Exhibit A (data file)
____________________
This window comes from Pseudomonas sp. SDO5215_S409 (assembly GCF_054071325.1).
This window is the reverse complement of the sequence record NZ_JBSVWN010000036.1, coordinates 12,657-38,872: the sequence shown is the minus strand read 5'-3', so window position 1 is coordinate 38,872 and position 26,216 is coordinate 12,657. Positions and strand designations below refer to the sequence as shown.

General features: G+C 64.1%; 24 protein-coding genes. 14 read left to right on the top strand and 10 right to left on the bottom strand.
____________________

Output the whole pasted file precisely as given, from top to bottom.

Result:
This window comes from Pseudomonas sp. SDO5215_S409 (assembly GCF_054071325.1).
This window is the reverse complement of the sequence record NZ_JBSVWN010000036.1, coordinates 12,657-38,872: the sequence shown is the minus strand read 5'-3', so window position 1 is coordinate 38,872 and position 26,216 is coordinate 12,657. Positions and strand designations below refer to the sequence as shown.

General features: G+C 64.1%; 24 protein-coding genes. 14 read left to right on the top strand and 10 right to left on the bottom strand.